And for many years, I’d wanted to write a poem about the festival held each autumn at St. John the Divine called ‘The Blessing of the Animals.’ People from all over the world bring their creatures there: the menagerie is spectacular, and moving. There are goats and mourning doves and borzoi dogs, camels and cockatoos. In the poem, I married the two impulses, the two triggers—the despair of euthanasia and the blessing of the pageantry in the festival of St John.

As for your first question—other ‘triggers’ for poems—All of the above! An image. A series of facts. A long-held idea.

An image: in the gritty 1961 film (Marilyn Monroe’s last—with Clark Gable, Montgomery Clift), The Misfits—wild horses are hunted down by lassoing heavy ropes with tires on them, thrown down from a helicopter. Once caught, the creatures run until they can no longer move from the weight and its hindrance. Eventually, they surrender; they lie down on the plains. Their bodies are sold for meat, their hooves for glue, their manes…

Or, a fact: there is such a phenomenon we call ‘humane farming.’ To my mind, there is no such thing. Or, a series of facts: the many grotesque cases of capital punishments in America that continue to be botched. The fact that in our own country, we still cling to the institution of the death penalty.

A phrase: years ago, I found myself in Canterbury Cathedral, where Edward, Price of Aquitaine, was buried in 1376. Around his effigy this epitaph was inscribed:

Such as thou art, sometime I was.

Such as I am, such shalt thou be.

Those lines stood my hair on end. I’ve carried them with me for decades. Someday, they may generate a poem, one that I’m (so thankfully) not quite ready to tangle with yet.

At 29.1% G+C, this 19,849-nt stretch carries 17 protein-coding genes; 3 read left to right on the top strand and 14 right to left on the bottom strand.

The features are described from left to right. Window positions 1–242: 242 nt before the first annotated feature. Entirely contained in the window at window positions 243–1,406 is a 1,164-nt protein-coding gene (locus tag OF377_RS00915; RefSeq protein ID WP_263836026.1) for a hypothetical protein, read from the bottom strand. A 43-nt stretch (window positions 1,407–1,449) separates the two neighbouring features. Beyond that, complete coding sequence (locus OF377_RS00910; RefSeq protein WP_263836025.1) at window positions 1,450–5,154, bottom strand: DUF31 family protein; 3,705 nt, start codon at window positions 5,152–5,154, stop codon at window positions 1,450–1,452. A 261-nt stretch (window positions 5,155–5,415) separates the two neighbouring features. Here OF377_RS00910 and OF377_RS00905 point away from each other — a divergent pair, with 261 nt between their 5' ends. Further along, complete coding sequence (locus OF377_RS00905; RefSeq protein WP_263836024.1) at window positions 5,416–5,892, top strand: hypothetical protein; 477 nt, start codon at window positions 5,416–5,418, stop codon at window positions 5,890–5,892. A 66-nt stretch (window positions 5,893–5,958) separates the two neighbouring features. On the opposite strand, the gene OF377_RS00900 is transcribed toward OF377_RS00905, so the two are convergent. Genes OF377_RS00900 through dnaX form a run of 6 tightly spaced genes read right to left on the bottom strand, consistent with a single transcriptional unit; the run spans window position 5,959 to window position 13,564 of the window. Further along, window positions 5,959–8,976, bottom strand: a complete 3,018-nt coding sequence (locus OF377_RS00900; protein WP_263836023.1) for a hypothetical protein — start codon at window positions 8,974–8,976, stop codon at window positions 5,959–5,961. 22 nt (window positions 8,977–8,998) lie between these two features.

SL: Your titles are often as inventive as the contents they frame—‘Currying the Fallow-Colored Horse,’ ‘Scarinish, Minginish, Griminish,’ ‘Father, in Drawer,’ ‘Considering the Possible Music of Your Hair.’ How do you go about the act of naming?

LBB: Naming is a form of adoring. And possessing. There’s not been a beloved or belover in my life whom I’ve not renamed. And renamed and renamed. This is a fact in my life; I’m not romanticizing. The longer and harder you love something, the more names you have for it.

I keep a leather-bound journal that I’ve had for eons with lists of names and titles in it. This book I call my Grimoire, a term which means: ‘a little book of spells and incantations.’ Many of these bits and scraps I keep for years. Sometimes these titles are so delicious (and I can say that, because many are not my own, but are quotes stolen from all manner of places and peoples and things) that I use a title to spawn a poem. For instance, from Stevens: ‘The Halo that Would Not Light.’ Or, ‘Still Life with Aspirin.’ Or, a picture-postcard of a place called ‘Funk Island, Newfoundland’—how many poems could that generate? Or, floating, lifted lines from German and Spanish Surrealist poets.